Reishi Mushroom

Reishi Mushrooms are among sveeral medicinal mushrooms such as have been used for hundreds of years, mainly in Asian countries, for treatment of infections. More recently, they have also been used in the treatment of pulmonary diseases and cancer. Medicinal mushrooms have been approved adjuncts to standard cancer treatments in Japan and China for more than 30 years and have an extensive clinical history of safe use as single agents or combined with chemotherapy.

The reishi mushroom is also known as lingzhi.

Why do people take reishi mushroom?

Reishi mushroom has been used to help enhance the immune system, reduce stress, improve sleep, and lessen fatigue. People also take reishi mushroom for health conditions such as:

There is some scientific evidence of its effectiveness, including lab research and some small human studies. Researchers are beginning to look at the chemical makeup of this mushroom to better understand how and whether it really works for each of these conditions.

Doses may depend upon factors that include:

  • Your age
  • Condition for which the mushroom is being prescribed
  • Form of the mushroom
  • Your overall health

But each of these is a typical oral daily dose:

  • 1.5 to 9 grams of crude dried mushroom
  • 1 to 1.5 grams of reishi powder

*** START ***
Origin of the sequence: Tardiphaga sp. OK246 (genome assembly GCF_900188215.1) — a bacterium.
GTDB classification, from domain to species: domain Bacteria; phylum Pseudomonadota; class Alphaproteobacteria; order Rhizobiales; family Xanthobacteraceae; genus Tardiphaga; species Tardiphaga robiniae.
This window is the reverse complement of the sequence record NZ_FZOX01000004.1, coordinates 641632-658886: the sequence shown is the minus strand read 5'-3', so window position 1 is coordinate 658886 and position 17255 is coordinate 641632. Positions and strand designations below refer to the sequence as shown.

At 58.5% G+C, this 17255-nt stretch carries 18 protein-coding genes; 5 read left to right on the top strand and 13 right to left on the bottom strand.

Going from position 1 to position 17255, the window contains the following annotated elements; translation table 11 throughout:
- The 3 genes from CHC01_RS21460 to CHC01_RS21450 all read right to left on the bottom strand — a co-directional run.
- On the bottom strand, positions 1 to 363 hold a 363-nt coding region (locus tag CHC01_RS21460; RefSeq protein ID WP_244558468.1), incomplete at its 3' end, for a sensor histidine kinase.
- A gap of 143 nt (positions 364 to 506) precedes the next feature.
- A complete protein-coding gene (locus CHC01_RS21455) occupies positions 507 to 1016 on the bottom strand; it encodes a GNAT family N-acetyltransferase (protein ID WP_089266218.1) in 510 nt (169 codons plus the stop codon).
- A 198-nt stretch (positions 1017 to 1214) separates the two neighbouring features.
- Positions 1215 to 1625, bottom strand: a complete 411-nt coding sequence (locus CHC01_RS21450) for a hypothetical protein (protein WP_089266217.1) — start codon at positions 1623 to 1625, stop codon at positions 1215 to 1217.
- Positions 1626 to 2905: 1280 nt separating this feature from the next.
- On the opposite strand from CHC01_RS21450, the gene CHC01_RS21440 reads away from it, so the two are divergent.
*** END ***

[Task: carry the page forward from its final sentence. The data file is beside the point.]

• 1 milliliter of reishi solution (tincture)

Can you get reishi mushroom naturally from foods?

Reishi mushroom is cultivated and sold as a food, but it may be tough and bitter.

When taken for health reasons, it is usually dried or taken as an extract, such as in the form of:

  • Liquid
  • Capsule
  • Powder

What are the risks of taking reishi mushroom?

Side effects. When used over three to six months, reishi mushroom can cause an allergic reaction associated with dryness in your:

  • Mouth
  • Throat
  • Nasal passages

It can also cause:

Risks. Taking reishi mushroom may be riskier if you have low blood pressure or are taking therapy to raise your blood pressure, are taking diabetes medications, or have immune system disorders or medications.

Continued

Higher doses of reishi mushroom might make bleeding more likely in people who have a very low platelet count.

Also, avoid using reishi mushroom if you are pregnant or breastfeeding, because there hasn't been enough study on its safety in these circumstances.

Interactions. Talk to your doctor before taking reishi mushroom if you are using anti-coagulant or anti-platelet drugs such as:

Reishi mushroom may also interact with high blood pressure medications.

Also discuss possible interactions if you are taking other herbs or supplements that may prevent normal blood clotting or lower blood pressure. Ginkgo and fish oil are two examples.

Tell your doctor about any supplements you're taking, even if they're natural. That way, your doctor can check on any potential side effects or interactions with medications or foods. He or she can let you know if the supplement might raise your risk.

The U.S. Food and Drug Administration (FDA) does regulate dietary supplements; however, it treats them like foods rather than medications. Unlike drug manufacturers, the makers of supplements don’t have to show their products are safe or effective before selling them on the market.

WebMD Medical Reference Reviewed by Carmen Patrick Mohan on May 22, 2017

Sources

SOURCES:

Akbar, R. Bioinformation, 2011.

Natural Medicines Comprehensive Database: "Reishi Mushroom."

Sanodiya, B. Current Pharmaceutical Biotechnology, December 2009.

National Cancer Institute: Medicinal Mushrooms (PDQ®): Health Professional Version. 

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